|Full name||Rodolfo Massi|
|Nickname||Il Farmacista (the pharmacist)|
17 September 1965 |
|1992||Jolly Componibili-Club 88|
|1993–1994||Amore & Vita–Galatron|
|2001||Mobilvetta Design-Formaggi Trentini|
|2002||Amore & Vita–Beretta|
|Giro d'Italia, 1 stage
Tour de France, 1 stage
Tour Méditerranéen (1998)
Rodolfo Massi (Italian pronunciation: [roˈdolfo ˈmassi]; born 17 September 1965 in Corinaldo) is an Italian former professional road bicycle racer. He won a stage in 1996 Giro d'Italia and 1998 Tour de France, but was expelled from the 1998 Tour de France after illegal doping was found in his hotel room. In the 1990 Tour de France, Massi was the Lanterne rouge.
As an amateur, Massi won many races, and when he became a professional cyclist in 1987, much was expected from him. In 1988, he broke a leg, and after the operation, one of his legs was a few centimeters shorter than the other. Massi often complained that he was not able to cycle in a regular way, and became a domestique for many different teams.
In 1998, he had his best year. He won the Tour Méditerranéen and the Giro di Calabria. In the Tour de France, he won a mountain stage, and after the 16th stage was in seventh place in the general classification, and leading the mountains classification, when corticoids were found in his hotel room. He was questioned by the police, and was not able to start the next stage. Massi was the first rider in history to be arrested for breaking doping laws. Later, all legal charges against him were dropped, but the Italian Olympic Committee banned him for six months.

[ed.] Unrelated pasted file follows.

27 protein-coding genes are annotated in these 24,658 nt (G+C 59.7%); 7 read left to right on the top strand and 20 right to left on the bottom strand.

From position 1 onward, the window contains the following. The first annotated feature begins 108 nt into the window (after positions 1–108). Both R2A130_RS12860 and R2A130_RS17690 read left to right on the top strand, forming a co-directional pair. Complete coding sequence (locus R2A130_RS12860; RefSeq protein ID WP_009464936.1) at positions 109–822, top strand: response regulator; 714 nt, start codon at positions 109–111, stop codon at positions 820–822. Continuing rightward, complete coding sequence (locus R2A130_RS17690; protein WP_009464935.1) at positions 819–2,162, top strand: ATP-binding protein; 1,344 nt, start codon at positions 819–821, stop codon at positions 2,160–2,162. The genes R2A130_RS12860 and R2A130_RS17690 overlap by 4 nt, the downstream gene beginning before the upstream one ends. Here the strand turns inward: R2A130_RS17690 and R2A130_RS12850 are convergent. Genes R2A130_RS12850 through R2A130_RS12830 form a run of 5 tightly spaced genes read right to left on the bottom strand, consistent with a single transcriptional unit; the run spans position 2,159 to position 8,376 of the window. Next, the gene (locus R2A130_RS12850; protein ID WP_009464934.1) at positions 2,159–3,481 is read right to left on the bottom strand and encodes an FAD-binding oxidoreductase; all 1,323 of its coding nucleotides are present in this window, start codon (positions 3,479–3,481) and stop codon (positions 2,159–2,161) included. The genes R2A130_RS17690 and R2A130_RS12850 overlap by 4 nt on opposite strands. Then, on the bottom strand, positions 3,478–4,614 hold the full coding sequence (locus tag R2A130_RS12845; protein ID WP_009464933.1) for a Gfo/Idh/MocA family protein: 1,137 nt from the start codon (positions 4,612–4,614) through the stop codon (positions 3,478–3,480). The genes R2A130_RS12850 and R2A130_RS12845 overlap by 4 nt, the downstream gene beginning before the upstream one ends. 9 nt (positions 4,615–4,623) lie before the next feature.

- "Italiaan Massi de apotheker van het peloton" (in Dutch). NRC. 31 July 1998.
- Davis, Justin (3 July 2008). "Ten Years Later, Festina Doping Affair Still Not Forgotten". bicycle.net. Bicycle. Retrieved 19 April 2010.
- Lieshout, Marcel van (3 August 1998). "Een Tour die voortleeft als de ronde van de dopingschandalen" (in Dutch). Volkskrant. Retrieved 19 April 2010.
- "'Festina Affair': A timeline". BBC Sport. 24 October 2000. Retrieved 19 April 2010.
- "Cycling News and Analysis". Cyclingnews. 4 November 1998. Retrieved 19 April 2010.
- Rodolfo Massi profile at Cycling Archives